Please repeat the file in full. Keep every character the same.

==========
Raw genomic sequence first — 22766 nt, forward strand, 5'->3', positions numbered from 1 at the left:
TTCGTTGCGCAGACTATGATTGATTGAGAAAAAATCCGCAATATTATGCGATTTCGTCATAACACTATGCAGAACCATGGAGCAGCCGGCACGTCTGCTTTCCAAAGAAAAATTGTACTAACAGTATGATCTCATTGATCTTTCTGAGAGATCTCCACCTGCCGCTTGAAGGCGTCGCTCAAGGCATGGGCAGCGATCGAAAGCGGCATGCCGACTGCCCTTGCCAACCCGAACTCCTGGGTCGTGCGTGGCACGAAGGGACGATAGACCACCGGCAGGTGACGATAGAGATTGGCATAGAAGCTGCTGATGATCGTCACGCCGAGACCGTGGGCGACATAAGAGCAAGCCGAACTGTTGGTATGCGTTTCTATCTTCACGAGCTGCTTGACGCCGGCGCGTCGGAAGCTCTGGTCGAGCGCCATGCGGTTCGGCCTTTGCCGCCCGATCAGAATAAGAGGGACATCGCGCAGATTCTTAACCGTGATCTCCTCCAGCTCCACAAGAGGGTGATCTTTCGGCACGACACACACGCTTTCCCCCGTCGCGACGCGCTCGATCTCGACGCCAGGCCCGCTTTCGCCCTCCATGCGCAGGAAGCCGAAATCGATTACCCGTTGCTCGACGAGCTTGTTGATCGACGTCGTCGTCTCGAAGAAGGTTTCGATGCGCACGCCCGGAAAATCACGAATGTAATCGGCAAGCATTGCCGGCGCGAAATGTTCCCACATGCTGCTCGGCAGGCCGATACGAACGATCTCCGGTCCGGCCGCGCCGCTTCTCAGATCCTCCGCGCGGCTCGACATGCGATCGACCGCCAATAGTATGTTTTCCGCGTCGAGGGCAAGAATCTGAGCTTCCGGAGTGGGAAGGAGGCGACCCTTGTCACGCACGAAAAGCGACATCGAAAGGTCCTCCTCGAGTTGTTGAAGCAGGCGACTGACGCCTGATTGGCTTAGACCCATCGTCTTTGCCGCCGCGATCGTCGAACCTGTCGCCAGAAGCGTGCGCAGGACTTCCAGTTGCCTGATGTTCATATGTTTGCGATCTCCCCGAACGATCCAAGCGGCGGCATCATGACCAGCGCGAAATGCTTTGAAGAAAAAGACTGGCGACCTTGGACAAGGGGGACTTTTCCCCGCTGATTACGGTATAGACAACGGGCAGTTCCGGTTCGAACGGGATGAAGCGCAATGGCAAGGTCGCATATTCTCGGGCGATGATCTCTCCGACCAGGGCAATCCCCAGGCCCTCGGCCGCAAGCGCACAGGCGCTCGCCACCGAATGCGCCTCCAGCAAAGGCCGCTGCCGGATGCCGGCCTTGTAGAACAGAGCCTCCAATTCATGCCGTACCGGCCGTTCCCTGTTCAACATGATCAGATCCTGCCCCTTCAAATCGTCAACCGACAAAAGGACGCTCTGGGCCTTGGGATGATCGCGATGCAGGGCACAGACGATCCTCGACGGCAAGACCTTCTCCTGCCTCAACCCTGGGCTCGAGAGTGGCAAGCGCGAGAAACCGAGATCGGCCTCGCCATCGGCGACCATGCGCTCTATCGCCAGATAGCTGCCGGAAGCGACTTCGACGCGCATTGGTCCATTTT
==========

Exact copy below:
Raw genomic sequence first — 22766 nt, forward strand, 5'->3', positions numbered from 1 at the left:
TTCGTTGCGCAGACTATGATTGATTGAGAAAAAATCCGCAATATTATGCGATTTCGTCATAACACTATGCAGAACCATGGAGCAGCCGGCACGTCTGCTTTCCAAAGAAAAATTGTACTAACAGTATGATCTCATTGATCTTTCTGAGAGATCTCCACCTGCCGCTTGAAGGCGTCGCTCAAGGCATGGGCAGCGATCGAAAGCGGCATGCCGACTGCCCTTGCCAACCCGAACTCCTGGGTCGTGCGTGGCACGAAGGGACGATAGACCACCGGCAGGTGACGATAGAGATTGGCATAGAAGCTGCTGATGATCGTCACGCCGAGACCGTGGGCGACATAAGAGCAAGCCGAACTGTTGGTATGCGTTTCTATCTTCACGAGCTGCTTGACGCCGGCGCGTCGGAAGCTCTGGTCGAGCGCCATGCGGTTCGGCCTTTGCCGCCCGATCAGAATAAGAGGGACATCGCGCAGATTCTTAACCGTGATCTCCTCCAGCTCCACAAGAGGGTGATCTTTCGGCACGACACACACGCTTTCCCCCGTCGCGACGCGCTCGATCTCGACGCCAGGCCCGCTTTCGCCCTCCATGCGCAGGAAGCCGAAATCGATTACCCGTTGCTCGACGAGCTTGTTGATCGACGTCGTCGTCTCGAAGAAGGTTTCGATGCGCACGCCCGGAAAATCACGAATGTAATCGGCAAGCATTGCCGGCGCGAAATGTTCCCACATGCTGCTCGGCAGGCCGATACGAACGATCTCCGGTCCGGCCGCGCCGCTTCTCAGATCCTCCGCGCGGCTCGACATGCGATCGACCGCCAATAGTATGTTTTCCGCGTCGAGGGCAAGAATCTGAGCTTCCGGAGTGGGAAGGAGGCGACCCTTGTCACGCACGAAAAGCGACATCGAAAGGTCCTCCTCGAGTTGTTGAAGCAGGCGACTGACGCCTGATTGGCTTAGACCCATCGTCTTTGCCGCCGCGATCGTCGAACCTGTCGCCAGAAGCGTGCGCAGGACTTCCAGTTGCCTGATGTTCATATGTTTGCGATCTCCCCGAACGATCCAAGCGGCGGCATCATGACCAGCGCGAAATGCTTTGAAGAAAAAGACTGGCGACCTTGGACAAGGGGGACTTTTCCCCGCTGATTACGGTATAGACAACGGGCAGTTCCGGTTCGAACGGGATGAAGCGCAATGGCAAGGTCGCATATTCTCGGGCGATGATCTCTCCGACCAGGGCAATCCCCAGGCCCTCGGCCGCAAGCGCACAGGCGCTCGCCACCGAATGCGCCTCCAGCAAAGGCCGCTGCCGGATGCCGGCCTTGTAGAACAGAGCCTCCAATTCATGCCGTACCGGCCGTTCCCTGTTCAACATGATCAGATCCTGCCCCTTCAAATCGTCAACCGACAAAAGGACGCTCTGGGCCTTGGGATGATCGCGATGCAGGGCACAGACGATCCTCGACGGCAAGACCTTCTCCTGCCTCAACCCTGGGCTCGAGAGTGGCAAGCGCGAGAAACCGAGATCGGCCTCGCCATCGGCGACCATGCGCTCTATCGCCAGATAGCTGCCGGAAGCGACTTCGACGCGCATTGGTCCATTTT